Dutch pension funds’ funding ratio stabilises in January

The indicative average current funding ratio of Dutch pension funds stabilised at 117 per cent in January 2023, despite fears of a recession, according to analysis by Aon.

While there was a fall in interest rates, leading to a rise in liabilities, equities and fixed income performed well, which resulted in an increase in portfolio value.

Meanwhile, Aon revealed that the indicative policy funding ratio, which is based on the average funding ratio of the past 12 months, rose from 120 per cent to 121 per cent in January.

Aon noted that, with this average, pension cuts are out of the question for most funds, and many pension funds are proceeding to allocate “substantial” indexations.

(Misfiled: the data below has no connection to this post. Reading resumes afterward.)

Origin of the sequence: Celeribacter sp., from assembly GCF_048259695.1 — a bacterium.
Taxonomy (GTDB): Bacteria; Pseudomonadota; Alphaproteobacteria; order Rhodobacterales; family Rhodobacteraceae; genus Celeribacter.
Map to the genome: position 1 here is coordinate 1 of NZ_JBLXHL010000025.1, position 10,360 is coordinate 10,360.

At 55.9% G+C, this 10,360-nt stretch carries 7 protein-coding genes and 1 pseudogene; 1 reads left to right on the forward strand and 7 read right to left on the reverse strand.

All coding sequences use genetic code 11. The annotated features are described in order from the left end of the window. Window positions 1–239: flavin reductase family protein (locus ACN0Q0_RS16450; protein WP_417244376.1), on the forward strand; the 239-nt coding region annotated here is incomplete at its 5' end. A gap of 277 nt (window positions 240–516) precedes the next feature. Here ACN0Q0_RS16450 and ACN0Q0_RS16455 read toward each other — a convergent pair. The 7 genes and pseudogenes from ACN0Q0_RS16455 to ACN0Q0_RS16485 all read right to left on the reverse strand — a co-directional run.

This allocation of indexations resulted in the current funding ratio falling below the policy funding ratio.

Equity returns rose in January, with developed market equities rising by more than 5 per cent and emerging market equities increasing by 6 per cent.

Meanwhile, falling interest rates had a positive effect on listed real estate, which rose more than 6 per cent, as well as the entire fixed-income portfolio, which rose by 5.5 per cent due to the good performance of interest-sensitive government bonds (5 per cent), corporate bonds (2.2 per cent) and high yield (3.6 per cent).

Commenting, Aon Wealth Solutions Netherlands CEO, Frank Driessen, said: “Interest rate volatility is the biggest risk. The interest rate can just fall again or rise even more and with it the funding ratio.”

The next few years in the Netherlands look likely to be dominated by the shift to the new pension system, with pension funds having until 2027 to meet the new requirements.

Driessen stated: “Social partners and pension funds have to work hard, if they are not already.

"There's a lot to do. Don't underestimate the amount of work. This is a huge change and resources are limited.”

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